An ambitious plan to revitalize Minot's downtown is ready to become reality.
But the first step of construction got a bit of a jolt this week when bids for two new buildings came in much higher than expected.
Jim Olson reports on the process of beginning the downtown project.
The plan envisions spending tens of millions of dollars over the next several years to add several buildings and revamp streets and underground infrastructure.
But construction on the first two buildings - large retail, apartment, and parking structures - won't get going in July as thought.
(Mary Helen Hasby, Downtown Association) "We're looking at pushing that back by maybe a month or two."
The reason for the delay? Bids on the two structures were too high and rejected. Now, engineers are reworking the requirements, hoping to get better prices from contractors so the construction can begin.
(Mary Helen Hasby, Downtown Association) "It's parking as usual in the downtown area right now until we get to the point where we need to block off one of the lots and prepare the lot for building."
The first two buildings in the plan will gobble up two major parking lots downtown - one near Wells Fargo and one near Bremer Bank. Both new buildings will end up increasing the available parking - while adding new retail shops and a total of 240 apartments. But for the year or more of construction, parking downtown could be a bit hairy.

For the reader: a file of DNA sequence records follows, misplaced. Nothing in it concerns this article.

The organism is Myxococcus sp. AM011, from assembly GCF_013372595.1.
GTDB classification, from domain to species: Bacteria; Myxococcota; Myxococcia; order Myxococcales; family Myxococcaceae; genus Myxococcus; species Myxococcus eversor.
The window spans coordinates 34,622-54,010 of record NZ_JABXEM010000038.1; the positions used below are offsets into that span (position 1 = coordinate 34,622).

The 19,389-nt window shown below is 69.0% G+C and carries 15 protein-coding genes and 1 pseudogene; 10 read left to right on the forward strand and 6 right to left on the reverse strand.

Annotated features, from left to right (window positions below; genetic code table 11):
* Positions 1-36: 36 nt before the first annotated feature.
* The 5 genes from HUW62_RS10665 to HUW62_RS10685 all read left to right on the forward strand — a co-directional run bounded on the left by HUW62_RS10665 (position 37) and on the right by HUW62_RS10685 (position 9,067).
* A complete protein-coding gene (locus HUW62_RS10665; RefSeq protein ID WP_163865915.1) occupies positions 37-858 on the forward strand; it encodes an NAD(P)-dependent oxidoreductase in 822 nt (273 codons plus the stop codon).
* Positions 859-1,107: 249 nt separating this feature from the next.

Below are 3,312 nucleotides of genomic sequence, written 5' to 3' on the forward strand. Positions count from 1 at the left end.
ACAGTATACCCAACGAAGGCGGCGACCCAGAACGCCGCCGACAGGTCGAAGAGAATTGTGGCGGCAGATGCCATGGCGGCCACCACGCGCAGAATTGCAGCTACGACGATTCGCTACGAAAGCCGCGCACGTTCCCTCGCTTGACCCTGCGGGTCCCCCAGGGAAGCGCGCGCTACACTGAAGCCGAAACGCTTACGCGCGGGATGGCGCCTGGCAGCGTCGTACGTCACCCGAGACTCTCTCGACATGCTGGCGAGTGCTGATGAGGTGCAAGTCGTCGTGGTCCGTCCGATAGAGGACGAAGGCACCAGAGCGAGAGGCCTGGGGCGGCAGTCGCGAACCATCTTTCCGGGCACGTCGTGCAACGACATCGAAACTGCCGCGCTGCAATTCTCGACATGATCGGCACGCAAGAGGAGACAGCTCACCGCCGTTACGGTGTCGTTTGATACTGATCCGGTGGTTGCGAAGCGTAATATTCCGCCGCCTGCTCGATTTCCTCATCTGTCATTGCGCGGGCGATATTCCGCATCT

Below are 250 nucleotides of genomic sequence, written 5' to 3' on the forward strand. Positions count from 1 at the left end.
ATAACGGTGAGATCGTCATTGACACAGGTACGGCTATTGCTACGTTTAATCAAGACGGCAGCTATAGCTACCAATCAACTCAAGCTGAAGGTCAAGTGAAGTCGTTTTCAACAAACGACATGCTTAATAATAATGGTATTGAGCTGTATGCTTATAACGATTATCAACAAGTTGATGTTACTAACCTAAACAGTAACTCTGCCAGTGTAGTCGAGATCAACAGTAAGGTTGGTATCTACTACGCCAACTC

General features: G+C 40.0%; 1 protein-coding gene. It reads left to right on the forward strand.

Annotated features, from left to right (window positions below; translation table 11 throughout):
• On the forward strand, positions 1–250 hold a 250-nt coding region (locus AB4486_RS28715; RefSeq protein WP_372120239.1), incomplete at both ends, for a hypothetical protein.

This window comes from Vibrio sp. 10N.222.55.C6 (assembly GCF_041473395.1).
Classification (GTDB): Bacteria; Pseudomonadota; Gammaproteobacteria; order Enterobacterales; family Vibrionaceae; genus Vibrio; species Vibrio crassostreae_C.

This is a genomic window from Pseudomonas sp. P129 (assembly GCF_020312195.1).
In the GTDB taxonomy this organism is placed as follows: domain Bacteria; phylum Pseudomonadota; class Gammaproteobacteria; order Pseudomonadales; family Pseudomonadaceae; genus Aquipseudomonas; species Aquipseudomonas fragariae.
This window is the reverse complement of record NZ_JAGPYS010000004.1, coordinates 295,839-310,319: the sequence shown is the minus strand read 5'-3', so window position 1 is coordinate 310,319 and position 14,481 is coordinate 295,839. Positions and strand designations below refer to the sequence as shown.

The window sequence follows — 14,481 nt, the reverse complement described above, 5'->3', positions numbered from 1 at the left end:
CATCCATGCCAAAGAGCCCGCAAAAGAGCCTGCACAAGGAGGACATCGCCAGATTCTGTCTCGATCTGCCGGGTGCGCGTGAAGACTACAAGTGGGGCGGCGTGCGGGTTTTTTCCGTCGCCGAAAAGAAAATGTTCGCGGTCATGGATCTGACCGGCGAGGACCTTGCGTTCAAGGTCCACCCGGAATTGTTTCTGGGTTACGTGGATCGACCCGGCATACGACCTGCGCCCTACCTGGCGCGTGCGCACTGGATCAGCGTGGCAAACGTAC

(Mary Helen Hasby, Downtown Association) "We want to keep our customers coming downtown. We don't want them to be afraid of the construction and just not come down for two years, so we really feel like we need to do some aggressive marketing, some aggressive specials."
Mary Helen Hasby runs Cookies for You - and is on the downtown association board. She says the downtown revitalization is something that may cause short term pain, but will be a long term positive.
(Mary Helen Hasby, Downtown Association) "It's certainly progress for the downtown. We know it's going to be a little challenging in the next probably two years, but in the end it'll be well worth it."
She says in her two decades of owning a downtown business, she's found that customers soon realize that, even if they can't park right in front of the store, they are walking about the same distance as they might at a mall or large store.
(Mary Helen Hasby, Downtown Association) "It just seems like if you don't have, right up front in front of your store, it's an oh my gosh I had to walk around the block kind of thing. So we're also promoting healthy living (laughs)."
She's hoping that healthy living will include shopping trips downtown - even while the construction projects are going on. Jim Olson, KX News.
The complete downtown revitalization project includes construction or major remodeling of about a dozen buildings.